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Her reasons weren't clear.  She suffered sexual abuse as a child and never told her parents.  This led to issues of trust.  Something triggered her, I don't know what.  'but she distanced herself over a period of a couple of weeks, and then called one night to say it was over.  She would not talk to me about it.  Six years of a family, and engagement, ended with a phone call.  This was ten months ago and I am in pain every day.  I cry almost every day, sometimes complete meltdowns where I sob and an hour or more.  I am seeing a therapist, working on it.  But I feel haunted and the pain never goes away.

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You say that you feel haunted and the pain never goes away. I'm so sorry, my friend, and I can only imagine how challenging this is for you. The loss you are mourning is one of the most difficult to endure, because it is an ambiguous one. You don't know if you've really lost this woman or if one day she will come back to you and how you would feel if she does. So you don't know when and if you "should" be mourning the loss of her. This is a form of complicated grief, and the feelings are the same as if your person has died, such as sorrow, longing, denial, anger and guilt. But because she hasn't really "died," your grief is complicated by your need to keep hope alive, which constantly interrupts or delays the mourning process and makes it far more difficult to resolve. It's like harboring a wound that cannot heal. As one expert in this field states, "With ambiguous loss, there is no closure; the challenge is to learn how to live with the ambiguity (Pauline Boss, About Ambiguous Loss)." If interested, you can read more about this unique type of loss and watch an interview with Dr. Boss here: Unresolved Grief: When a Loved One Is Missing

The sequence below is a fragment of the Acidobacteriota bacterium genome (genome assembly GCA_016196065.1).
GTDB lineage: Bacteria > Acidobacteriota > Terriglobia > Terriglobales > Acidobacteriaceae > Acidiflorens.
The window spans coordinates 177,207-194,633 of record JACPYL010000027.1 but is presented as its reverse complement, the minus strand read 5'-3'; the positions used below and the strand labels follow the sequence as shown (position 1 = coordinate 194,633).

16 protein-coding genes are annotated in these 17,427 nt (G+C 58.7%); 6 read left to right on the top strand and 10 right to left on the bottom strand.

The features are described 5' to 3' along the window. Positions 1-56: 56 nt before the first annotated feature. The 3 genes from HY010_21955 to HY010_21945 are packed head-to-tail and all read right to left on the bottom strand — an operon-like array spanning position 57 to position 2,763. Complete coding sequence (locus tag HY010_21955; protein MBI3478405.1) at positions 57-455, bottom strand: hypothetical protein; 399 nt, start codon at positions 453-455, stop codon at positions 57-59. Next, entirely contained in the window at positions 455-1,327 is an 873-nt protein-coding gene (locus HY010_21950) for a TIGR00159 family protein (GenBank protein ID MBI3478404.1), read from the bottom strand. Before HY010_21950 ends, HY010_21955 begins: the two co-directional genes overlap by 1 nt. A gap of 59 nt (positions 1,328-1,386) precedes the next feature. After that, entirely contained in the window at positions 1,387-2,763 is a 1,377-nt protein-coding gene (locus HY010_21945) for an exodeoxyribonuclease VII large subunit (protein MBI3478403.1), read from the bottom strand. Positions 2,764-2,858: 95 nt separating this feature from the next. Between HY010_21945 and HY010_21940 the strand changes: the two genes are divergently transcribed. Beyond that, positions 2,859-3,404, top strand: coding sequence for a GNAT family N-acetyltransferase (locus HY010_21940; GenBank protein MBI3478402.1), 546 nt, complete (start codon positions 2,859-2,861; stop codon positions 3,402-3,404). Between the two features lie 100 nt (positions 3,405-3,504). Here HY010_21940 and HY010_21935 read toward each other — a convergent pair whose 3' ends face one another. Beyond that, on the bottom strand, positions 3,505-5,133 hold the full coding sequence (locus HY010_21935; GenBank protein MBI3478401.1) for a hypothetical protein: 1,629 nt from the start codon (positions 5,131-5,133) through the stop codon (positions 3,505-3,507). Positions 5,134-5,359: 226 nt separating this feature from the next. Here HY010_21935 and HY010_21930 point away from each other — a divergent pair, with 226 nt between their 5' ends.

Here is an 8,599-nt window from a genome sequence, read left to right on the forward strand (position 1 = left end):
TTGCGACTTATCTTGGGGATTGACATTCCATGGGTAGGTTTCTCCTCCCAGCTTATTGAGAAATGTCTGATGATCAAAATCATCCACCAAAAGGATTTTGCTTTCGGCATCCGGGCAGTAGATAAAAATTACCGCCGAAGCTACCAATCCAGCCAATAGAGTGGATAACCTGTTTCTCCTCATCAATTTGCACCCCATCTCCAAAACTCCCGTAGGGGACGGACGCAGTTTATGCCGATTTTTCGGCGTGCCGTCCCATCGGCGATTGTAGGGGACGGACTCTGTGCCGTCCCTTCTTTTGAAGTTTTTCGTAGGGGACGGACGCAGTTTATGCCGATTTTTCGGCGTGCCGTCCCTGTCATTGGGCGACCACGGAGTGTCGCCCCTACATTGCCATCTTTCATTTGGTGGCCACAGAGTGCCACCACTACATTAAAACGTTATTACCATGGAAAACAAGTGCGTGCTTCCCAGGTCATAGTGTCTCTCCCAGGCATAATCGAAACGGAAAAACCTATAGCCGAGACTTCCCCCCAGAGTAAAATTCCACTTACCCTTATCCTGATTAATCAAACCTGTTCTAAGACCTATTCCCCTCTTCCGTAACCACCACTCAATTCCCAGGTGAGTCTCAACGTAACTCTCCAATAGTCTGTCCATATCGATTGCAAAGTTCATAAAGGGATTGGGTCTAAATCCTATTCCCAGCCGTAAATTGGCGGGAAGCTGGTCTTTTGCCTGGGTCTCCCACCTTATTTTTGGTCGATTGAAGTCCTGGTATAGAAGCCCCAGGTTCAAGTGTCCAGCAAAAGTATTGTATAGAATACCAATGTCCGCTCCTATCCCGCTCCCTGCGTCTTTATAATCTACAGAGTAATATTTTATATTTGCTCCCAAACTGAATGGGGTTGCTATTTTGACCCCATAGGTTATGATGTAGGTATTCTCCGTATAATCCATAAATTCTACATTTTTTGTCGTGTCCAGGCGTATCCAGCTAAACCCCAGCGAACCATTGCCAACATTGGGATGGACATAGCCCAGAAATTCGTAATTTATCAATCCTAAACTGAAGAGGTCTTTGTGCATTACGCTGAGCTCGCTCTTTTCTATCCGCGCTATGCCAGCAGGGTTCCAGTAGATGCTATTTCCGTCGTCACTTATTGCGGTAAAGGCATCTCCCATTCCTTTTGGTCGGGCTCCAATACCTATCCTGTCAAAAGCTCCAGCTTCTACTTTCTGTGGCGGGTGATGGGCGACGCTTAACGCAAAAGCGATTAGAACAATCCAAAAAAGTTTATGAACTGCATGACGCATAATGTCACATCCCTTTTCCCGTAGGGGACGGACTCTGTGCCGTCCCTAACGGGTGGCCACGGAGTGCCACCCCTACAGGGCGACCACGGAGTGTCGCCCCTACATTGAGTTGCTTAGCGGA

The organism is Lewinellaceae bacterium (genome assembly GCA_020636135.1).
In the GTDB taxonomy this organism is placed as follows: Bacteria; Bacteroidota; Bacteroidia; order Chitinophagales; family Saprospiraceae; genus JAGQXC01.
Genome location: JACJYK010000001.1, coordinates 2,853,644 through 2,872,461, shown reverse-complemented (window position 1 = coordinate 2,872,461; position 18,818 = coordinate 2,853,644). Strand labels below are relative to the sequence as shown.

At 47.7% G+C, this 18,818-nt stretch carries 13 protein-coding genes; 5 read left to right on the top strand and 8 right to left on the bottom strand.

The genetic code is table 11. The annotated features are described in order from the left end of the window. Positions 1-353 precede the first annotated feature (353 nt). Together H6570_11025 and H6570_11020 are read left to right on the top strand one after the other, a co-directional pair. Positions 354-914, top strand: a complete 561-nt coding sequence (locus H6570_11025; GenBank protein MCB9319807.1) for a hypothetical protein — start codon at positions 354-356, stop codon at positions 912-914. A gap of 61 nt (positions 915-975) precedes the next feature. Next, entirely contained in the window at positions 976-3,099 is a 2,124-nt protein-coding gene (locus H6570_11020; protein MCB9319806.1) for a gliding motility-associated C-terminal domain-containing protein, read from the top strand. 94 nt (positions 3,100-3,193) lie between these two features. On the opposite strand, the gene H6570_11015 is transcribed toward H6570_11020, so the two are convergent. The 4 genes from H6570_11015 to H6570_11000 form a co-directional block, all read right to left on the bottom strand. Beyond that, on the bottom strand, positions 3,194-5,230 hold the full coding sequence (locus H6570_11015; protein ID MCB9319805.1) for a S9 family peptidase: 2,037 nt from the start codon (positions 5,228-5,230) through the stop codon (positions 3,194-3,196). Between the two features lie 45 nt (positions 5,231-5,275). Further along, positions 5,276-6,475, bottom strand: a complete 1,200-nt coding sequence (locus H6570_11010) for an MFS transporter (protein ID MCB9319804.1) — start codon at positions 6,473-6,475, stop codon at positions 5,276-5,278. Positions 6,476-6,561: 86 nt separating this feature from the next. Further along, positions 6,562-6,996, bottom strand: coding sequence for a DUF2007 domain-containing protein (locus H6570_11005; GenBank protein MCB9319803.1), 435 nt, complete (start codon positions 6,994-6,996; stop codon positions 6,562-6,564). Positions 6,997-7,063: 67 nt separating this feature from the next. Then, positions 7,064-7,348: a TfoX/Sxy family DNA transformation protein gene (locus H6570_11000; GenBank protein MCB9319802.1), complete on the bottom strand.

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While no one ever fully knows the future, the state of being in limbo is one of the worst places to be in.  Since you have nothing else to go on but her last words to you, I would take them to heart and try to make your way through this, even though it seems nigh impossible to you.  I'm very glad you're getting professional help with this as it's too hard to try to do alone.  I have an idea of how you are feeling...when I was married the first time, my husband got a mistress and she bore a child, which he brought home and I raised for three years, at which time we were divorced.  Back in those days stepparents had no rights.  When we divorced, the child went to his mother as his father was unstable.  For six years I did not know where he was or if he was okay...I had reason to doubt the okay-ness of it.  I saw him for his ninth birthday, and again when he was a teenager.  Now he's grown up and living in DC but I've seen him a few times as an adult and we keep in touch on FB.  I can tell you that children never forget the kindnesses shown to them.  You have had a part in their lives and it will have an affect on them even if that time was limited.  I hope that knowing that consoles you.

I got to have a hand in raising Bo the first three years of his life, the formative years, I feel honored to have been able to, even if I didn't get to fully raise him.  Sometimes our part in someone's life isn't permanent but it's very special all the same.  In those years I didn't know where he was or how he was, I was still able to say a prayer for him.  I know the pain, it's worse than death in a way and my heart bleeds for you and what you are going through.